Objective. To determine the efficacy of tricyclic antidepressants (TCAs) as treatment for vulvodynia, and to identify demographic factors and pain characteristics associated with improvement.
Materials and Methods. Between January 2001 and April 2004, women diagnosed with vulvodynia were offered TCA therapy. The patients rated their worst recent pain on a 10-point scale at baseline and at follow-up; improvement was classified as at least 50% reduction in reported pain from baseline.
Results. Of 271 women diagnosed with vulvodynia, 209 (77.1%) were treated initially with a TCA (amitriptyline [n = 183], desipramine [n = 23], and other tricyclic medications [n = 3]). One hundred sixty-two (59.8%) of the women were followed up at a median period of 3.2 months after their initial visit, including 122 women who had started on a TCA. Of 83 women taking a TCA at the first follow-up, 49 (59.3%) improved by more than 50%, compared with 30 of 79 women not taking TCA at follow-up (improvement rate = 38.0%; p =.007; odds ratio = 2.35; 95% CI = 1.23-4.42). Multivariate analysis indicated that age, severity of pain, diagnosis (localized vs generalized vulvar pain), length of time with pain before treatment, age at menarche, use of oral contraceptives, and the number of previous pregnancies were not associated with the outcome; however, taking a TCA at the time of the first follow-up was strongly associated with improvement (p <.001; odds ratio = 4.23; 95% CI = 1.98-9.01). Repeated analysis including only those women prescribed with amitriptyline rather than any tricyclic revealed similar results.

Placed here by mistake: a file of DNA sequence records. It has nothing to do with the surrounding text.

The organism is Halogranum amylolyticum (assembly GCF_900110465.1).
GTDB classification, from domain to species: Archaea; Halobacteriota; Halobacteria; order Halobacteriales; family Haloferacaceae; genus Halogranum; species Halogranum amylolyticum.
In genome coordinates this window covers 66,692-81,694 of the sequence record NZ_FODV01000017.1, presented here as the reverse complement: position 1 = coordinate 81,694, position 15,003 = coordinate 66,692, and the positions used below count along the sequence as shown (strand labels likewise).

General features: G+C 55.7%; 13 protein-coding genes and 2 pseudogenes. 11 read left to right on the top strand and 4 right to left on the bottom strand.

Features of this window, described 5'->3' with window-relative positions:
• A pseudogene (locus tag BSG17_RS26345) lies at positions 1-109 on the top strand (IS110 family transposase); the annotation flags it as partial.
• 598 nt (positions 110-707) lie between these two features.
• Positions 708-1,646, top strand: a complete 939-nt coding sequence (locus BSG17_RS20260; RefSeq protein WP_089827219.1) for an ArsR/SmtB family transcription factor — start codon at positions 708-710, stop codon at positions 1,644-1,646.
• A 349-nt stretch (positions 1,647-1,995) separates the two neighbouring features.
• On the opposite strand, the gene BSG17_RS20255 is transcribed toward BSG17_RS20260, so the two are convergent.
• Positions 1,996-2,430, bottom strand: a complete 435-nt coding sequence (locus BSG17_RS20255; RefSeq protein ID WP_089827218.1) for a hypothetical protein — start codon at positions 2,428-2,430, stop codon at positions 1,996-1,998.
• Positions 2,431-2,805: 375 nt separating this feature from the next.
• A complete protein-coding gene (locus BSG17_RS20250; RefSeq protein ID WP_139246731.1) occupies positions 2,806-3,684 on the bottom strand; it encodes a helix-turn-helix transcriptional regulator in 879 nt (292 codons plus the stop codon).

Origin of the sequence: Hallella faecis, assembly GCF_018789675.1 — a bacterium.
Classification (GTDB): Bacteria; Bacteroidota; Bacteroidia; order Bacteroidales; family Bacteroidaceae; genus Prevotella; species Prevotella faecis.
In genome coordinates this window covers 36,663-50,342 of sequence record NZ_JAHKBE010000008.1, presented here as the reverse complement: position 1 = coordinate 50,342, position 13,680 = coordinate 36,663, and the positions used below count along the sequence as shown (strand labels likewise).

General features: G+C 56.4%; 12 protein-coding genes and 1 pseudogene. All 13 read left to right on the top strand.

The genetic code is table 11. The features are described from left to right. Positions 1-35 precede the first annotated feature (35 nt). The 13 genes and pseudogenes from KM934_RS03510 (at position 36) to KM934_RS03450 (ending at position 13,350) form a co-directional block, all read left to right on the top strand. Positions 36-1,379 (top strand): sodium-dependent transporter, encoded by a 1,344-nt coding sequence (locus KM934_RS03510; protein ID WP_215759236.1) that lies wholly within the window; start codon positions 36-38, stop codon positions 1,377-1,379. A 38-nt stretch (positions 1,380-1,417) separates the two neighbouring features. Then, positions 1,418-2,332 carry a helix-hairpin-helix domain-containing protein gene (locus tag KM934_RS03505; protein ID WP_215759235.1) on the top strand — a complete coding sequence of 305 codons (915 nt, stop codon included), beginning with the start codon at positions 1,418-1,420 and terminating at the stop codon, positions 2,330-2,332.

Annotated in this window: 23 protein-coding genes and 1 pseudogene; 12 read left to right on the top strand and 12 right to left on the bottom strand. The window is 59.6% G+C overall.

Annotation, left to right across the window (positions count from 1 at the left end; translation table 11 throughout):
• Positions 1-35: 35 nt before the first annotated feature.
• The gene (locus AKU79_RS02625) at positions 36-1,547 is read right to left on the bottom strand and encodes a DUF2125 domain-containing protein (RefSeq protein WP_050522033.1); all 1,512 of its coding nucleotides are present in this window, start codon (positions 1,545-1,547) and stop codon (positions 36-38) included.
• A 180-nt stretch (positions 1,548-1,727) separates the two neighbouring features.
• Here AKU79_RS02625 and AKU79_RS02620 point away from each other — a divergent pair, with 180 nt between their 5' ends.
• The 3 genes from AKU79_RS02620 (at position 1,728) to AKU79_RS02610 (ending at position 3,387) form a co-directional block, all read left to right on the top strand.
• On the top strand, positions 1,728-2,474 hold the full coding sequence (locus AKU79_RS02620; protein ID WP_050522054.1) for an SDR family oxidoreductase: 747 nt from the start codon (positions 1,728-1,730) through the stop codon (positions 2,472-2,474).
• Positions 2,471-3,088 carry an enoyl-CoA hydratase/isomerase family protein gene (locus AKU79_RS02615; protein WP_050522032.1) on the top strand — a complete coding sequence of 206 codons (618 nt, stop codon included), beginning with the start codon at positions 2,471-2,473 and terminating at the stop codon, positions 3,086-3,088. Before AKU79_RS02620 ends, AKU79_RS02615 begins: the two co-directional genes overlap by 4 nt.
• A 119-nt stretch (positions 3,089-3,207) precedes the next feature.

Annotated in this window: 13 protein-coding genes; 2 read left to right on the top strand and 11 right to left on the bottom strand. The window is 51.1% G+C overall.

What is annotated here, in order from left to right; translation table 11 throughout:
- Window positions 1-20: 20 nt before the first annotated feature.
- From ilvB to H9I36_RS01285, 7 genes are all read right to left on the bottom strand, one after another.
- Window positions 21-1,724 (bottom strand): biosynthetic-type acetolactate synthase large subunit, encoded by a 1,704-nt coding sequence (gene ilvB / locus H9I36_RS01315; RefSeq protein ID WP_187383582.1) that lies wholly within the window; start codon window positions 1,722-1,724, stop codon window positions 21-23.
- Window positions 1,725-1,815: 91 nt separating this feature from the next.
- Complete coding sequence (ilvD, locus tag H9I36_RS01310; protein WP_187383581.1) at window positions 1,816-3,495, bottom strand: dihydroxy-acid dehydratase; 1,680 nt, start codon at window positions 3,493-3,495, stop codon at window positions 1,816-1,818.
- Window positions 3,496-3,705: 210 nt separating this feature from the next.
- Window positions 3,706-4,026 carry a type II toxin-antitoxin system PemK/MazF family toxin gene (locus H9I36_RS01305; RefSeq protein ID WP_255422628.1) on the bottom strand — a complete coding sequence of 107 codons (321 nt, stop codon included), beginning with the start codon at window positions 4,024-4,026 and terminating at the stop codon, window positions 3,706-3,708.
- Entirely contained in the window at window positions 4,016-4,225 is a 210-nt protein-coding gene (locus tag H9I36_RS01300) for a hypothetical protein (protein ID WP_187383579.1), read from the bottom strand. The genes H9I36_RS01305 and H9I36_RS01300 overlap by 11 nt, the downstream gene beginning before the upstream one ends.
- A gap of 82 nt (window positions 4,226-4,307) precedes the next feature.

Conclusions. Women with vulvodynia who were prescribed a TCA in general (or amitriptyline, specifically) were more likely to have pain improvement compared with those women not taking these medications at follow-up. Randomized, controlled studies of TCAs versus other treatments are needed to clarify the overall effectiveness of these drugs.
Women treated with tricyclic antidepressants for vulvodynia were more likely to report at least 50% improvement in pain, compared with those not receiving these medications.
1Department of Family Medicine, University of Michigan, Ann Arbor, MI, 2University of Michigan Medical School, University of Michigan, Ann Arbor, MI, and 3Department of Obstetrics and Gynecology, University of Michigan, Ann Arbor, MI
Reprint requests to: Barbara D. Reed, MD, MSPH, Department of Family Medicine, University of Michigan, 1018 Fuller Street, Ann Arbor, MI 48109-0708. E-mail: email@example.com
Supported in part by the National Institute of Child Health and Human Development, National Institutes of Health (R01 HD40112).